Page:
Connecticut Water Works Association opposes this bill because they feel that under this process, workers are asked to sign union cards in the presence of a union organizer or member and may feel intimidated and pressured to sign the card. They feel the secret ballot is a more democratic process in which to choose a union.
John Yusza, Jr. of Connecticut Alarm & Systems Integrators Association opposes this bill because he feels the secret ballot system currently in place offers employees a chance to cast votes without coercion or intimidation by union organizers or employers. He believes card checks give labor organizations an advantage in the workplace, without government safeguards for employees and employers.
Robert Macca of Connecticut Plumbing, Heating & Cooling Contractors Association opposes this bill because employees deserve the protections of a secret ballot election. They should not have to feel pressured to sign union cards. This bill is unfriendly towards business.
Robin Wilson of the Quinnipiac Chamber of Commerce opposes this bill because in the absence of an election, there is no protection against intimidation and pressuring. It doesn't leave the employee adequate time to gather information and it would take jurisdiction for verification away from the National Labor Relations Board and give it to the State Labor Relations Board.
The Connecticut Hospital Association opposes this bill because they feel that the card check system does not adequately protect employees' right to choose or reject union representation freely and without coercion. They feel that people will sign the cards not because they want to, but to avoid offending the person asking. They also feel it is wrong and unfair to deprive employers the right to communicate with their employees. It is an anti-business message that would lead to loss of jobs.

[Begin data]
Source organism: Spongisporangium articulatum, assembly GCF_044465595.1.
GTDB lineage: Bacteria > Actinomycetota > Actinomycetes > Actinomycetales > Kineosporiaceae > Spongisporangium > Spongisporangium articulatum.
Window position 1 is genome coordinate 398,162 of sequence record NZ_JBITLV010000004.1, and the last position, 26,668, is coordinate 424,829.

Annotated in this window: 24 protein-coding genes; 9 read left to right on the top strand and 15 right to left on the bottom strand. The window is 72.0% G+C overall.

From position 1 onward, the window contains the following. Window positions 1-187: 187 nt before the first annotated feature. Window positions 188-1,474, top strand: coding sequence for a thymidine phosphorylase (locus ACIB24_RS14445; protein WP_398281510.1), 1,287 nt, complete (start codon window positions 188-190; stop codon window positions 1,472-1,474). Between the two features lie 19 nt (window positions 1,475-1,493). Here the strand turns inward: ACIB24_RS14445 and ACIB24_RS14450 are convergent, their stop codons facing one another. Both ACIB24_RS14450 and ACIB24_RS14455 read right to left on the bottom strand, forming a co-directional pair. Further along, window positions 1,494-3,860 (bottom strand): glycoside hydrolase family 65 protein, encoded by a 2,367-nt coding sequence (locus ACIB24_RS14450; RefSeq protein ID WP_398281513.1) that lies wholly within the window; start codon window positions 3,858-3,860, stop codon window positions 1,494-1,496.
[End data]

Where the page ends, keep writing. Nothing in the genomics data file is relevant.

The Connecticut Restaurant Association opposes this bill because when a union tries to organize a workplace, employees sometimes face intimidation and pressure about how they should vote. They feel this bill takes away the rights that federally protected, democratic elections provide. It also takes away employee privacy.
Denise Carter of ERCCA opposes this bill because it would undermine the authority of the National Labor Relations Board to prohibit unfair labor practices.
Kia Murrell of CBIA opposes this bill because once a union card election has begun, employers have limited ability to question its validity or protect their employees from inappropriate pressuring without overt evidence of illegal coercion. This bill would preempt the National Labor Relations Act. It would lead employees to sign union cards without all of the information needed to make an informed decision.
Lisa Hutner of IEC opposes this bill because it denies the employee the right to vote in a secret ballot election supervised by the NLRB. It would discourage companies from expanding or relocating in Connecticut.
Andy Markowski of NFIB opposes this bill because it would deny employers a voice in the face of a targeted union campaign. It would expose employees to pressure and bullying.
Reported by: Tricia Chadwick